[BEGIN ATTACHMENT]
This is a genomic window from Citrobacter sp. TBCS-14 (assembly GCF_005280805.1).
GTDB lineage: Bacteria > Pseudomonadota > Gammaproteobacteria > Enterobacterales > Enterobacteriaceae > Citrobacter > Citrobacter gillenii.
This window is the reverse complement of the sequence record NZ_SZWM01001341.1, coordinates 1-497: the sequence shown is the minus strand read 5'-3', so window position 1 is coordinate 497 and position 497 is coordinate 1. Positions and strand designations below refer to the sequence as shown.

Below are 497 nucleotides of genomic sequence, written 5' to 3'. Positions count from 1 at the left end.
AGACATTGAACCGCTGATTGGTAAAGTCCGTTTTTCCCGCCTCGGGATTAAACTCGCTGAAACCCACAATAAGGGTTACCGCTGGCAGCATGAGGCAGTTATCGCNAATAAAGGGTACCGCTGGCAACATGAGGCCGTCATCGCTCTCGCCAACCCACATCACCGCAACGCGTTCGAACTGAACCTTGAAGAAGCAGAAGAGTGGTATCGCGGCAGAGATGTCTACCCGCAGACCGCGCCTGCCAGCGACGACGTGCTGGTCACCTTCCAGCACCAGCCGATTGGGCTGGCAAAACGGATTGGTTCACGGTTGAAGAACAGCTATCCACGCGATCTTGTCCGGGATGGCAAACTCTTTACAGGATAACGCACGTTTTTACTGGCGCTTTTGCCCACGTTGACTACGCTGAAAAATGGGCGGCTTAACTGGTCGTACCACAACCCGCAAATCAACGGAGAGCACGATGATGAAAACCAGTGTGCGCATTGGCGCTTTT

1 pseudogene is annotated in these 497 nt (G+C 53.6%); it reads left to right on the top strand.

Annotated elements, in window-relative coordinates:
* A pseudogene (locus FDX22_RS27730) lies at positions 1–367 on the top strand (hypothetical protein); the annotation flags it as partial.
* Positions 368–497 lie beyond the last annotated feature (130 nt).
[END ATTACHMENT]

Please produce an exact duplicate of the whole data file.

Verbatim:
This is a genomic window from Citrobacter sp. TBCS-14 (assembly GCF_005280805.1).
GTDB lineage: Bacteria > Pseudomonadota > Gammaproteobacteria > Enterobacterales > Enterobacteriaceae > Citrobacter > Citrobacter gillenii.
This window is the reverse complement of the sequence record NZ_SZWM01001341.1, coordinates 1-497: the sequence shown is the minus strand read 5'-3', so window position 1 is coordinate 497 and position 497 is coordinate 1. Positions and strand designations below refer to the sequence as shown.

Below are 497 nucleotides of genomic sequence, written 5' to 3'. Positions count from 1 at the left end.
AGACATTGAACCGCTGATTGGTAAAGTCCGTTTTTCCCGCCTCGGGATTAAACTCGCTGAAACCCACAATAAGGGTTACCGCTGGCAGCATGAGGCAGTTATCGCNAATAAAGGGTACCGCTGGCAACATGAGGCCGTCATCGCTCTCGCCAACCCACATCACCGCAACGCGTTCGAACTGAACCTTGAAGAAGCAGAAGAGTGGTATCGCGGCAGAGATGTCTACCCGCAGACCGCGCCTGCCAGCGACGACGTGCTGGTCACCTTCCAGCACCAGCCGATTGGGCTGGCAAAACGGATTGGTTCACGGTTGAAGAACAGCTATCCACGCGATCTTGTCCGGGATGGCAAACTCTTTACAGGATAACGCACGTTTTTACTGGCGCTTTTGCCCACGTTGACTACGCTGAAAAATGGGCGGCTTAACTGGTCGTACCACAACCCGCAAATCAACGGAGAGCACGATGATGAAAACCAGTGTGCGCATTGGCGCTTTT

1 pseudogene is annotated in these 497 nt (G+C 53.6%); it reads left to right on the top strand.

Annotated elements, in window-relative coordinates:
* A pseudogene (locus FDX22_RS27730) lies at positions 1–367 on the top strand (hypothetical protein); the annotation flags it as partial.
* Positions 368–497 lie beyond the last annotated feature (130 nt).